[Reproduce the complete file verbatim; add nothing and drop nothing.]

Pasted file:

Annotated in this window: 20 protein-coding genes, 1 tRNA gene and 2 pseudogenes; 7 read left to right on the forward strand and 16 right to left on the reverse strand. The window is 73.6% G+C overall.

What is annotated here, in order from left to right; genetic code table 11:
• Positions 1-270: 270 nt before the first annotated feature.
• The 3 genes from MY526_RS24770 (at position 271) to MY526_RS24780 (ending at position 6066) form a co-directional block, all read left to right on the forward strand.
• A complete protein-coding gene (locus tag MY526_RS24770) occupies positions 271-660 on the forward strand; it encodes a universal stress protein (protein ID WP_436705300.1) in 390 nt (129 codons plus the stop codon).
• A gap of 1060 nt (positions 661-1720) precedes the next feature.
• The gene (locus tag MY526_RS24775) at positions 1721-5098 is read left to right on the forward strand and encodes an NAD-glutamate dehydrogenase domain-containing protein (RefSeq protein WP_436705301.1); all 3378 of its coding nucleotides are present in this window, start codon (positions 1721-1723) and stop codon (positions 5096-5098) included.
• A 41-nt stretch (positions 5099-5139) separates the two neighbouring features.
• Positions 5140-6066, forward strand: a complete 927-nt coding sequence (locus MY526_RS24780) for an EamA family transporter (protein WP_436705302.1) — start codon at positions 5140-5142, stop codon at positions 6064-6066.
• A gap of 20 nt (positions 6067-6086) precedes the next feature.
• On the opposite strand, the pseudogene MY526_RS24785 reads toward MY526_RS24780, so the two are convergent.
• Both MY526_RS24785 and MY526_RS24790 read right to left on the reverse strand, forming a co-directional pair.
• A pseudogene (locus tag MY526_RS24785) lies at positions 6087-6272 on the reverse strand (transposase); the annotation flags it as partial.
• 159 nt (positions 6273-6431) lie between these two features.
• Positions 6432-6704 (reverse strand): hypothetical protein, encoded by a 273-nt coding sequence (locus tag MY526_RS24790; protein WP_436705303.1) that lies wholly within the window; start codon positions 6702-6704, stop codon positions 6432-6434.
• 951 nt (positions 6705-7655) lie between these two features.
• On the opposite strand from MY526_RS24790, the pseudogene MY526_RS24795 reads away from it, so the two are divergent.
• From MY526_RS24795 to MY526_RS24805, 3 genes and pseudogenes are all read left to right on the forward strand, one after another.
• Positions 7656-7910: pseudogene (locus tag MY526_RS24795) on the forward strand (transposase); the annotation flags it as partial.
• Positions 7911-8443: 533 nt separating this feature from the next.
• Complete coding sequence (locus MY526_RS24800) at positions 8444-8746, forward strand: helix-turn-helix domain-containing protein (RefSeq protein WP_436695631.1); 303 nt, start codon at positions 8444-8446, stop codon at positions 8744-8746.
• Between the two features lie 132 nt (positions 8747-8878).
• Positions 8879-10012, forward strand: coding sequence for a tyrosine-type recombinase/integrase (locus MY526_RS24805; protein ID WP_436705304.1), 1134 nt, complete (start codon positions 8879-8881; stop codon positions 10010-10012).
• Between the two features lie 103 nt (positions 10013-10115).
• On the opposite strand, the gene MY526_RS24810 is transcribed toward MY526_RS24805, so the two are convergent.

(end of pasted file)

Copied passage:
Annotated in this window: 20 protein-coding genes, 1 tRNA gene and 2 pseudogenes; 7 read left to right on the forward strand and 16 right to left on the reverse strand. The window is 73.6% G+C overall.

What is annotated here, in order from left to right; genetic code table 11:
• Positions 1-270: 270 nt before the first annotated feature.
• The 3 genes from MY526_RS24770 (at position 271) to MY526_RS24780 (ending at position 6066) form a co-directional block, all read left to right on the forward strand.
• A complete protein-coding gene (locus tag MY526_RS24770) occupies positions 271-660 on the forward strand; it encodes a universal stress protein (protein ID WP_436705300.1) in 390 nt (129 codons plus the stop codon).
• A gap of 1060 nt (positions 661-1720) precedes the next feature.
• The gene (locus tag MY526_RS24775) at positions 1721-5098 is read left to right on the forward strand and encodes an NAD-glutamate dehydrogenase domain-containing protein (RefSeq protein WP_436705301.1); all 3378 of its coding nucleotides are present in this window, start codon (positions 1721-1723) and stop codon (positions 5096-5098) included.
• A 41-nt stretch (positions 5099-5139) separates the two neighbouring features.
• Positions 5140-6066, forward strand: a complete 927-nt coding sequence (locus MY526_RS24780) for an EamA family transporter (protein WP_436705302.1) — start codon at positions 5140-5142, stop codon at positions 6064-6066.
• A gap of 20 nt (positions 6067-6086) precedes the next feature.
• On the opposite strand, the pseudogene MY526_RS24785 reads toward MY526_RS24780, so the two are convergent.
• Both MY526_RS24785 and MY526_RS24790 read right to left on the reverse strand, forming a co-directional pair.
• A pseudogene (locus tag MY526_RS24785) lies at positions 6087-6272 on the reverse strand (transposase); the annotation flags it as partial.
• 159 nt (positions 6273-6431) lie between these two features.
• Positions 6432-6704 (reverse strand): hypothetical protein, encoded by a 273-nt coding sequence (locus tag MY526_RS24790; protein WP_436705303.1) that lies wholly within the window; start codon positions 6702-6704, stop codon positions 6432-6434.
• 951 nt (positions 6705-7655) lie between these two features.
• On the opposite strand from MY526_RS24790, the pseudogene MY526_RS24795 reads away from it, so the two are divergent.
• From MY526_RS24795 to MY526_RS24805, 3 genes and pseudogenes are all read left to right on the forward strand, one after another.
• Positions 7656-7910: pseudogene (locus tag MY526_RS24795) on the forward strand (transposase); the annotation flags it as partial.
• Positions 7911-8443: 533 nt separating this feature from the next.
• Complete coding sequence (locus MY526_RS24800) at positions 8444-8746, forward strand: helix-turn-helix domain-containing protein (RefSeq protein WP_436695631.1); 303 nt, start codon at positions 8444-8446, stop codon at positions 8744-8746.
• Between the two features lie 132 nt (positions 8747-8878).
• Positions 8879-10012, forward strand: coding sequence for a tyrosine-type recombinase/integrase (locus MY526_RS24805; protein ID WP_436705304.1), 1134 nt, complete (start codon positions 8879-8881; stop codon positions 10010-10012).
• Between the two features lie 103 nt (positions 10013-10115).
• On the opposite strand, the gene MY526_RS24810 is transcribed toward MY526_RS24805, so the two are convergent.